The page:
Regulation of vascular endothelial growth factor-dependent retinal neovascularization by insulin-like growth factor-1 receptor


Although insulin-like growth factor 1 (IGF-1) has been associated with retinopathy, proof of a direct relationship has been lacking. Here we show that an IGF-1 receptor antagonist suppresses retinal neovascularization in vivo, and infer that interactions between IGF-1 and the IGF-1 receptor are necessary for induction of maximal neovascularization by vascular endothelial growth factor (VEGF). IGF-1 receptor regulation of VEGF action is mediated at least in part through control of VEGF activation of p44/42 mitogen-activated protein kinase, establishing a hierarchical relationship between IGF-1 and VEGF receptors. These findings establish an essential role for IGF-1 in angiogenesis and demonstrate a new target for control of retinopathy. They also explain why diabetic retinopathy initially increases with the onset of insulin treatment. IGF-1 levels, low in untreated diabetes, rise with insulin therapy, permitting VEGF-induced retinopathy.

Figure 1: The histological effect of IGF-1R inhibition on ischemia-induced retinal neovascularization.
Figure 2: Antagonism of IGF-1R in vivo inhibits ischemia-induced retinal neovascularization in mice.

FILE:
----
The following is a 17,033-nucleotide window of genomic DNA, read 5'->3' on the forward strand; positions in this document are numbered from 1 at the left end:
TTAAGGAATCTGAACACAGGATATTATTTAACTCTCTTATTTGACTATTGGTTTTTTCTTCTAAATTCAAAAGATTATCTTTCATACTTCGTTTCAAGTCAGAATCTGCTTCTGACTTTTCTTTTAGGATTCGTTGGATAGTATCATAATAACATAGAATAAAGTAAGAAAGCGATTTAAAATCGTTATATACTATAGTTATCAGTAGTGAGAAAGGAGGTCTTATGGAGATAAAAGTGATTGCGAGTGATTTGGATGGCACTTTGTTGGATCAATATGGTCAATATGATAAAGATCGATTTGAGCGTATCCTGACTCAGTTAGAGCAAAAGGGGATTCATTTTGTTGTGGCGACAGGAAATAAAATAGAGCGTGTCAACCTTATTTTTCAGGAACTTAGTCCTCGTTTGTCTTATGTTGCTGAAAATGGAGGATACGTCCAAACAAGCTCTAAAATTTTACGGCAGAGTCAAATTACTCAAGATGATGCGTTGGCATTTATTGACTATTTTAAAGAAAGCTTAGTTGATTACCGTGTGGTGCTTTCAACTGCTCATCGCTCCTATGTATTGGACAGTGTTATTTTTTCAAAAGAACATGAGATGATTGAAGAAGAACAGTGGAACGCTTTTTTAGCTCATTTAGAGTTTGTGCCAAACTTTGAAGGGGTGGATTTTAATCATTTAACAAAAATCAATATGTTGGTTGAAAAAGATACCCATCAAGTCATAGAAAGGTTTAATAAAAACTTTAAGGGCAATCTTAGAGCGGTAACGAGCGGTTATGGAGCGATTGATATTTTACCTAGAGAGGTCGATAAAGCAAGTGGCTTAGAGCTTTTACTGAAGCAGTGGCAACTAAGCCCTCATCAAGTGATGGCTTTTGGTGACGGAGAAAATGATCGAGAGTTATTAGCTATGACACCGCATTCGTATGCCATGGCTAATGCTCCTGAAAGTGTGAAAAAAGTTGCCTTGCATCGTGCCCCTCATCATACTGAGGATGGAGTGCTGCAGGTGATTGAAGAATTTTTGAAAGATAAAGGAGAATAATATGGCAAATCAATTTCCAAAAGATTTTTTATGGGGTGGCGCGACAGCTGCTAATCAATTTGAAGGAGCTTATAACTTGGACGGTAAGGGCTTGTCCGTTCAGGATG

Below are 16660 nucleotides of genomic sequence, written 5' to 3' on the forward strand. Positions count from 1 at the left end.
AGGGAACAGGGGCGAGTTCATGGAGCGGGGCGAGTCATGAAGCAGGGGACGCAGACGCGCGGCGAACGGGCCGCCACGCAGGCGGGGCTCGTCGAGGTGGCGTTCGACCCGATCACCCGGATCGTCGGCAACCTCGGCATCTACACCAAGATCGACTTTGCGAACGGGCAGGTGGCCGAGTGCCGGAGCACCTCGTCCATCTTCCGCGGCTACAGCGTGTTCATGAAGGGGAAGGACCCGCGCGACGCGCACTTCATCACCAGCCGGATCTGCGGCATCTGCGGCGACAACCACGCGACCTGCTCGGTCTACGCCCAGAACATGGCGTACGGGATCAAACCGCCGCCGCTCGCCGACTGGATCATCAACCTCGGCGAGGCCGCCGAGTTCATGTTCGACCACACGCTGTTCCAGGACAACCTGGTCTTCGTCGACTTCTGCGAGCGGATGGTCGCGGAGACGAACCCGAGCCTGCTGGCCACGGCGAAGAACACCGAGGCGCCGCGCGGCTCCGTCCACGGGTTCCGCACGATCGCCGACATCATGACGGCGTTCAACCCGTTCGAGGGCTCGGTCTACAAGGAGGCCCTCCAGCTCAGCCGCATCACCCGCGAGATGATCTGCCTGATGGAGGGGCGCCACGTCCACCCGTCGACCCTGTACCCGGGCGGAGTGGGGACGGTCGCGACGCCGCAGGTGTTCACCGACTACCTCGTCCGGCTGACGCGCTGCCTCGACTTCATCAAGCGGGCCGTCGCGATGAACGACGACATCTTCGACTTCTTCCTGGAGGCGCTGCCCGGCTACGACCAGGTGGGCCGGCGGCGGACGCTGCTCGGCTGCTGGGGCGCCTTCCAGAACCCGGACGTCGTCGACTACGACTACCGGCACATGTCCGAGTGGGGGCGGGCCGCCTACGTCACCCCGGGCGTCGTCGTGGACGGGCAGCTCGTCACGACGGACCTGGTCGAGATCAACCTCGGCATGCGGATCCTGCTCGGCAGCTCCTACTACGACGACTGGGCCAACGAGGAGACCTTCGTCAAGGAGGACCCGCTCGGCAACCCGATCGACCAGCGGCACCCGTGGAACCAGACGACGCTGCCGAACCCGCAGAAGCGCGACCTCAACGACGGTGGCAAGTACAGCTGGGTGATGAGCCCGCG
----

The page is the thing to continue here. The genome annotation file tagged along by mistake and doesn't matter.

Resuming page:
Figure 3: Western and northern blot analysis of VEGF and VEGF receptors in retinas from IGF-1R-inhibited mice with induced retinal neovascularization.
Figure 4: IGF-1R antagonism in bovine retinal endothelial cells suppresses subsequent VEGF-activation of the MAP kinase pathway.


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We thank R. Sullivan for assistance. This work was supported in part by grants from the V. Kann Rasmussen Foundation and the National Eye Institute (EY08670) to L.E.H.S.

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Correspondence to Lois E. H. Smith.

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Smith, L., Shen, W., Perruzzi, C. et al. Regulation of vascular endothelial growth factor-dependent retinal neovascularization by insulin-like growth factor-1 receptor. Nat Med 5, 1390–1395 (1999).

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